I remember reading an article about a married couple who did art together, and it said that men can only see 56% of the color range that women can see (the couple said that made for some challenge in doing art together). When I read that, I sat back in the chair & thought, “Wow! That explains a LOT of weird conversations I’ve had with my husband.” — e.g.,
        Me: “It’s over by the blue thing.”
        Him: “What blue thing? I don’t see any blue thing.”
        Me: “The BLUE thing — right in front of you!”
        Him: “You mean this green thing?”

      • paridevita says:

        Right before the first Christmas after my mommy died, the guy I live with decided to paint the inside of the house. The living room, the halls, the bathroom, and the kitchen. He mostly painted them the same color they were, since he has no imagination. He went to the paint store and asked the ladies there if the paint chip he picked out there matched the sample he brought with him, and he said they just laughed at him, and so he let them pick out the colors. So even though if you, like, were in the kitchen right now (I would be snoring away in my fort, on the Pottery Barn rug), it would look like the guy I live with had the most exquisite eye for color coordination, but in fact he had nothing to do with it at all.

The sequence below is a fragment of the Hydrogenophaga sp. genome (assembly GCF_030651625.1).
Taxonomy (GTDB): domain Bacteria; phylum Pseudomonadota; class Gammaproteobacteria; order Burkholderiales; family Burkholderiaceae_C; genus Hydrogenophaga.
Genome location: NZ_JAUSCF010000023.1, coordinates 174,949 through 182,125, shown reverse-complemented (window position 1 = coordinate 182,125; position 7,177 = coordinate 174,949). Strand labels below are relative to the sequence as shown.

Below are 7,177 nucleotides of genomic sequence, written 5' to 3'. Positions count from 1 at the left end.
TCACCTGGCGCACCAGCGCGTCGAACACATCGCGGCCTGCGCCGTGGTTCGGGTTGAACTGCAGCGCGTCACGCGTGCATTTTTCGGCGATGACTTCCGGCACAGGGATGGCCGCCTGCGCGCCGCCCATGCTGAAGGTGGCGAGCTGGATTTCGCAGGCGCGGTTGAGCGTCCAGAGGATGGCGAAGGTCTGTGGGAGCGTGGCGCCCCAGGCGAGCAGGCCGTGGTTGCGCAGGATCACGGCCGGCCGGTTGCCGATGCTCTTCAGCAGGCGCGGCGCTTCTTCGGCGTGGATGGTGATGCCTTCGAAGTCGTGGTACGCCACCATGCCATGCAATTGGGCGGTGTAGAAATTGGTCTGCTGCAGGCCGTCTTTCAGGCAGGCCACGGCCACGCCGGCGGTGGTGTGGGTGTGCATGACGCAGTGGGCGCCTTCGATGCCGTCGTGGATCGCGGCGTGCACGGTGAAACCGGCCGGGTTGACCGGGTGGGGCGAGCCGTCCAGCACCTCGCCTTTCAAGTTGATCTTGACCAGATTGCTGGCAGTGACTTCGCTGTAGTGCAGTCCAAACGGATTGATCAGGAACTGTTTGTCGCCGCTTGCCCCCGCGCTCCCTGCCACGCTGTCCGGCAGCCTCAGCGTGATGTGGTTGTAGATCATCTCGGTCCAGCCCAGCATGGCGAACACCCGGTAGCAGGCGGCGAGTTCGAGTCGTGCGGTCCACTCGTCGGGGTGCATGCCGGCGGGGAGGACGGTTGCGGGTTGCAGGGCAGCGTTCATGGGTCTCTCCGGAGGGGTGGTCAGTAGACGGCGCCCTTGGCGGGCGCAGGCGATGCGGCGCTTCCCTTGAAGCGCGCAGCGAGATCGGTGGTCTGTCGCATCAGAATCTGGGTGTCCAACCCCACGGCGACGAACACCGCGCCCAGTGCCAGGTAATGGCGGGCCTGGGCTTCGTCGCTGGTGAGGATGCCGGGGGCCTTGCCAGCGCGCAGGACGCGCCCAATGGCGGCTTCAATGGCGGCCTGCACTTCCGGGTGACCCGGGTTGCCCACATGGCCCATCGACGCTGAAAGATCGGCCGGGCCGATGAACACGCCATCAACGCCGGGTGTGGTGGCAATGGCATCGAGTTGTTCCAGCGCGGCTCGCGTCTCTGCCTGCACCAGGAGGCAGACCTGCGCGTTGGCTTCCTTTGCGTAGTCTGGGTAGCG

He used low v.o.c. paint so it didn’t make me and my buddy Slipper sick.

        The five dollars a seed thing didn’t last very long, so he hears, anyway.

  5. Deborah S. Farrell says:

    Oh, yeah! And I have gotten involved with an American Rivers’ Blue Trails project.

  6. tombunker says:

    So if Gentians grow after wet springs and penstemon flourish in dry circumstances, ask you person, Chess, if it’s possible for both to bloom in the same year.
    Not like Wallace Stevens’ poetry! Ach!
    Your person, Chess, spent his day in carpet-cleaning purgatory because he cut your nail into the quick. Ask for more brie.

    • paridevita says:

      The guy I live with says it all has to do with the oxygen content of the soil, and permeability. What in horticulture they farcically call “drainage”. The oxygen content of the gravel in which the penstemons grow is much higher than the heavier soils in which the gentians flourish.
      The guy I live with did memorize “Domination of Black” decades ago, but basically agrees with Hugh Kenner’s evaluation, “an Edward Lear poetic, pushed toward all limits”.
      I got more Brie today. I would’ve gotten more if I “hadn’t been snoring away” in my fort, but I couldn’t help that.

  7. petabunn says:

    Really love those gentian, purple to my eyes not blue, so vibrant and of course the first couple of photos outstanding, as usual…

    • paridevita says:

      I would agree, even though I don’t see colors like you humans do. Well, blue-purple. The guy I live with would be lectured constantly by my mommy about colors. He doesn’t know anything.